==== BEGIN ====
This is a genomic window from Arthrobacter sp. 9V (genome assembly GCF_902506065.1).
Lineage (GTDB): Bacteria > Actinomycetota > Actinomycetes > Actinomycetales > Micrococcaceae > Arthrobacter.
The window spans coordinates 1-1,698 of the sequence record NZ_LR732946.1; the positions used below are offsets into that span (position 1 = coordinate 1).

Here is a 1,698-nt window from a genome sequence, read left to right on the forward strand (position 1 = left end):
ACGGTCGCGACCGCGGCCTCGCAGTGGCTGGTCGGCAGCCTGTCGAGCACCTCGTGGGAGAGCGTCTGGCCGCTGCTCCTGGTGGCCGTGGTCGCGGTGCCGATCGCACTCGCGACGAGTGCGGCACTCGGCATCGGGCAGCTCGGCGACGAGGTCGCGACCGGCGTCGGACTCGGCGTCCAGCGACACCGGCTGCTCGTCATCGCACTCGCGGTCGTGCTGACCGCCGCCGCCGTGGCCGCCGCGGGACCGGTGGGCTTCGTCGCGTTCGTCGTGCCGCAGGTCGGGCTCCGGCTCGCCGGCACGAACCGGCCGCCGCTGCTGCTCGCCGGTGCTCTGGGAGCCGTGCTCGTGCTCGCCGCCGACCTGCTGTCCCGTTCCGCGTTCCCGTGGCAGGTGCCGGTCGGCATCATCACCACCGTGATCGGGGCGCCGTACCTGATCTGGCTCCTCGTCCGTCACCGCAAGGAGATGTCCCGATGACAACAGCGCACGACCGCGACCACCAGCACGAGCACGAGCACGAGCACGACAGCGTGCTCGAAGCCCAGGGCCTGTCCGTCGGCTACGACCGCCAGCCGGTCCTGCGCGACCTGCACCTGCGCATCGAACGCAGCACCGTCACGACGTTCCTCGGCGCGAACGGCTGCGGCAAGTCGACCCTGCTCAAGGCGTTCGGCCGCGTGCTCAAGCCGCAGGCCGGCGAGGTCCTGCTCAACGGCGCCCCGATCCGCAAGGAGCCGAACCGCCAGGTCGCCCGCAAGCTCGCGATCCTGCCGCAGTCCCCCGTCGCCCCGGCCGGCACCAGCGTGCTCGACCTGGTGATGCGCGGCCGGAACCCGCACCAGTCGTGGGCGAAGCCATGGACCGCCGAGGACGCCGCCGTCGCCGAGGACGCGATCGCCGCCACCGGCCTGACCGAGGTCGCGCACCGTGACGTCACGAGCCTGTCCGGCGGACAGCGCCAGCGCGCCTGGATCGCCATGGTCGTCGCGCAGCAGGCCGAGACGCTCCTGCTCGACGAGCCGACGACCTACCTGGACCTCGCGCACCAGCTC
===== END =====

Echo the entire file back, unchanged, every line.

This is a genomic window from Arthrobacter sp. 9V (genome assembly GCF_902506065.1).
Lineage (GTDB): Bacteria > Actinomycetota > Actinomycetes > Actinomycetales > Micrococcaceae > Arthrobacter.
The window spans coordinates 1-1,698 of the sequence record NZ_LR732946.1; the positions used below are offsets into that span (position 1 = coordinate 1).

Here is a 1,698-nt window from a genome sequence, read left to right on the forward strand (position 1 = left end):
ACGGTCGCGACCGCGGCCTCGCAGTGGCTGGTCGGCAGCCTGTCGAGCACCTCGTGGGAGAGCGTCTGGCCGCTGCTCCTGGTGGCCGTGGTCGCGGTGCCGATCGCACTCGCGACGAGTGCGGCACTCGGCATCGGGCAGCTCGGCGACGAGGTCGCGACCGGCGTCGGACTCGGCGTCCAGCGACACCGGCTGCTCGTCATCGCACTCGCGGTCGTGCTGACCGCCGCCGCCGTGGCCGCCGCGGGACCGGTGGGCTTCGTCGCGTTCGTCGTGCCGCAGGTCGGGCTCCGGCTCGCCGGCACGAACCGGCCGCCGCTGCTGCTCGCCGGTGCTCTGGGAGCCGTGCTCGTGCTCGCCGCCGACCTGCTGTCCCGTTCCGCGTTCCCGTGGCAGGTGCCGGTCGGCATCATCACCACCGTGATCGGGGCGCCGTACCTGATCTGGCTCCTCGTCCGTCACCGCAAGGAGATGTCCCGATGACAACAGCGCACGACCGCGACCACCAGCACGAGCACGAGCACGAGCACGACAGCGTGCTCGAAGCCCAGGGCCTGTCCGTCGGCTACGACCGCCAGCCGGTCCTGCGCGACCTGCACCTGCGCATCGAACGCAGCACCGTCACGACGTTCCTCGGCGCGAACGGCTGCGGCAAGTCGACCCTGCTCAAGGCGTTCGGCCGCGTGCTCAAGCCGCAGGCCGGCGAGGTCCTGCTCAACGGCGCCCCGATCCGCAAGGAGCCGAACCGCCAGGTCGCCCGCAAGCTCGCGATCCTGCCGCAGTCCCCCGTCGCCCCGGCCGGCACCAGCGTGCTCGACCTGGTGATGCGCGGCCGGAACCCGCACCAGTCGTGGGCGAAGCCATGGACCGCCGAGGACGCCGCCGTCGCCGAGGACGCGATCGCCGCCACCGGCCTGACCGAGGTCGCGCACCGTGACGTCACGAGCCTGTCCGGCGGACAGCGCCAGCGCGCCTGGATCGCCATGGTCGTCGCGCAGCAGGCCGAGACGCTCCTGCTCGACGAGCCGACGACCTACCTGGACCTCGCGCACCAGCTC